Then I noticed that it was happening like clockwork. Aha! I turned off Timed Backup and the problem went away. Something was making the Timed Backup fail, and instead of issuing a message, the best it could do was its own version of what some folks call the Black Screen of Death. Let this be a warning to you—I just don’t know what the warning is.
Ø Once a project consumes more than a day of work, save at least one older copy under a different name, still on your hard disk drive. Having only a single copy of your data on your hard disk drive is a prescription for misery. Sooner or later you will use a program that corrupts your data and the authoring program will not be able to read the copy of the file you are working with. By having an alternate version, you can revert to that one.
Ø After adding days of work to a project, copy your data files out of your computer to another medium such as a diskette. Sooner or later your hard disk drive will fail due to static electricity, voltage surges, electronic deterioration, disintegration of the magnetic drive surface, or degradation of the rotating mechanism.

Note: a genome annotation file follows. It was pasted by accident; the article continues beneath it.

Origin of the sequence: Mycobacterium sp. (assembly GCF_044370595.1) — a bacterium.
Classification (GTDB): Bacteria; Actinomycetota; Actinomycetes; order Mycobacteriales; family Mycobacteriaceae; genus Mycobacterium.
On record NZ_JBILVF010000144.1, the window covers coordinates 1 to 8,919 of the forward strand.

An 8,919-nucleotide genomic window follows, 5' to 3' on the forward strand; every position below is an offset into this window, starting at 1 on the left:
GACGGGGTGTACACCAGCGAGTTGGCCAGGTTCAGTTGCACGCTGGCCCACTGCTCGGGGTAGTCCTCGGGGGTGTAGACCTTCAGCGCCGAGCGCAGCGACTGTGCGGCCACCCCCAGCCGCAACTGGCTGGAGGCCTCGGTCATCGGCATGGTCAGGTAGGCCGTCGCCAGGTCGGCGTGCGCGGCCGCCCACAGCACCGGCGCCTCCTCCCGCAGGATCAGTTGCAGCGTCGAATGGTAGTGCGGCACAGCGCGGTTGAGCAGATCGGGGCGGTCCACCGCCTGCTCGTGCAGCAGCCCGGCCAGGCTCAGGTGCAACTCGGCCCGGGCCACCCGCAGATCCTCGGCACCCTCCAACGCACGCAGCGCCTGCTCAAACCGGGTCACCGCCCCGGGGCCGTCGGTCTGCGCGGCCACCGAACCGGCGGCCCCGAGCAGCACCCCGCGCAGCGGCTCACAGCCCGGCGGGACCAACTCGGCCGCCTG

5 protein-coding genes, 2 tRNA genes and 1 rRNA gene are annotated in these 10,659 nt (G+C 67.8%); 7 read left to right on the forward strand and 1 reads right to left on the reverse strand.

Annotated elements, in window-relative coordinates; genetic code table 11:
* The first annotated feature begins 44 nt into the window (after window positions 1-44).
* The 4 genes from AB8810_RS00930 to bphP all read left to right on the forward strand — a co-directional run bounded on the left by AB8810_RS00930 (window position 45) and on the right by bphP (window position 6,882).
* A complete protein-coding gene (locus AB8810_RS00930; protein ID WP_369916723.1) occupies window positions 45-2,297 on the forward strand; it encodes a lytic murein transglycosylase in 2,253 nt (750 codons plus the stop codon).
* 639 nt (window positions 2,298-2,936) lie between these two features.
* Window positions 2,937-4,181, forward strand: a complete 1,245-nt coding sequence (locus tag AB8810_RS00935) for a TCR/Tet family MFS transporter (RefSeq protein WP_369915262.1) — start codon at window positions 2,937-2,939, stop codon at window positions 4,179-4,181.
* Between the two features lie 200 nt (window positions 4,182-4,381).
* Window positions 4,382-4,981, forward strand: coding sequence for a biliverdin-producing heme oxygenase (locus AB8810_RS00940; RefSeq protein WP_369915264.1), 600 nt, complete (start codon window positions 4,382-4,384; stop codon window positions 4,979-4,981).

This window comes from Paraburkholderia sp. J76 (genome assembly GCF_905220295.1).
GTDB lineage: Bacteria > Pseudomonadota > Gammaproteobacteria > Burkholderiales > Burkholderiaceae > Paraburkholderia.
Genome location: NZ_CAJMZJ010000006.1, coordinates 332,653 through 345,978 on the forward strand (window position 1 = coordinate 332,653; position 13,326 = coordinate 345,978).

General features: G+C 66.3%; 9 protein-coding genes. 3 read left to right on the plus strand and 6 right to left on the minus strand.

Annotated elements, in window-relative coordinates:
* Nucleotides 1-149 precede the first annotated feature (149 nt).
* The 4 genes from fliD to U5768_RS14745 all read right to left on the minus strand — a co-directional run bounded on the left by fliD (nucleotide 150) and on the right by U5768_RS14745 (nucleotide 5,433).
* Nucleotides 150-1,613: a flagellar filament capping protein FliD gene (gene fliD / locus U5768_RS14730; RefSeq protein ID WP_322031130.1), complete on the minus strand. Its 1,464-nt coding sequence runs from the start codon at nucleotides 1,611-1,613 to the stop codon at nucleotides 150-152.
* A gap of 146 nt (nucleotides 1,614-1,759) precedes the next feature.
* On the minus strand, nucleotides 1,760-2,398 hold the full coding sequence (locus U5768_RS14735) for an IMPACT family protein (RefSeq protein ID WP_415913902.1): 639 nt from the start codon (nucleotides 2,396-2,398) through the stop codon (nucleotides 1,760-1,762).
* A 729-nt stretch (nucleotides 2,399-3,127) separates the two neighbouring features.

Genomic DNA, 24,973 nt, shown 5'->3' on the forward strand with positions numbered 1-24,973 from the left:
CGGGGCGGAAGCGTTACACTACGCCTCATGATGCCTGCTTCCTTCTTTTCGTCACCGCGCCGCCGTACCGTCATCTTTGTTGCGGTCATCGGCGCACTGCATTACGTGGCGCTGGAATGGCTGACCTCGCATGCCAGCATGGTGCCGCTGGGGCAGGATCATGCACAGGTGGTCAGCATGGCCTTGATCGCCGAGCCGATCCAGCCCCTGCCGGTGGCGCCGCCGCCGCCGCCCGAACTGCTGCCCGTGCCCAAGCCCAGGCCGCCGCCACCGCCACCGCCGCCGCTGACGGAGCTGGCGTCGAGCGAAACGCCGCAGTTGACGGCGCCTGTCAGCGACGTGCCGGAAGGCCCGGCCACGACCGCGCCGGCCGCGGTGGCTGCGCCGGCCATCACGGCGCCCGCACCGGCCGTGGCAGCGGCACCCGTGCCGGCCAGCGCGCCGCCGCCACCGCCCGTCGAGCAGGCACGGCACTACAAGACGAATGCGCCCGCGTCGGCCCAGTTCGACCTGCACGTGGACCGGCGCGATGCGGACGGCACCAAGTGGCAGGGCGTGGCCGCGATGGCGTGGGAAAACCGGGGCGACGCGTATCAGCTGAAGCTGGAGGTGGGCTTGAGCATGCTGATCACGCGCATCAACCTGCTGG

Ø After working on a project for more than a few days, get your backup diskettes or tape out of the building. I keep copies of this book in my car, to protect against theft, flood, and fire, and randomly rotate new copies back and forth to the car or office.
When I worked at the Franklin Institute, I took a trip one time to bring back an entire holography laboratory. I came back after museum hours, so I put everything away as well as I could. The only problem was a big can of holographic film , about the size of a five-gallon paint drum—it had to be put in the refrigerator, which was behind locked doors. After looking around a little, I found a good spot. Being in the basement, the cool weather made the ten-foot-deep window wells a good choice.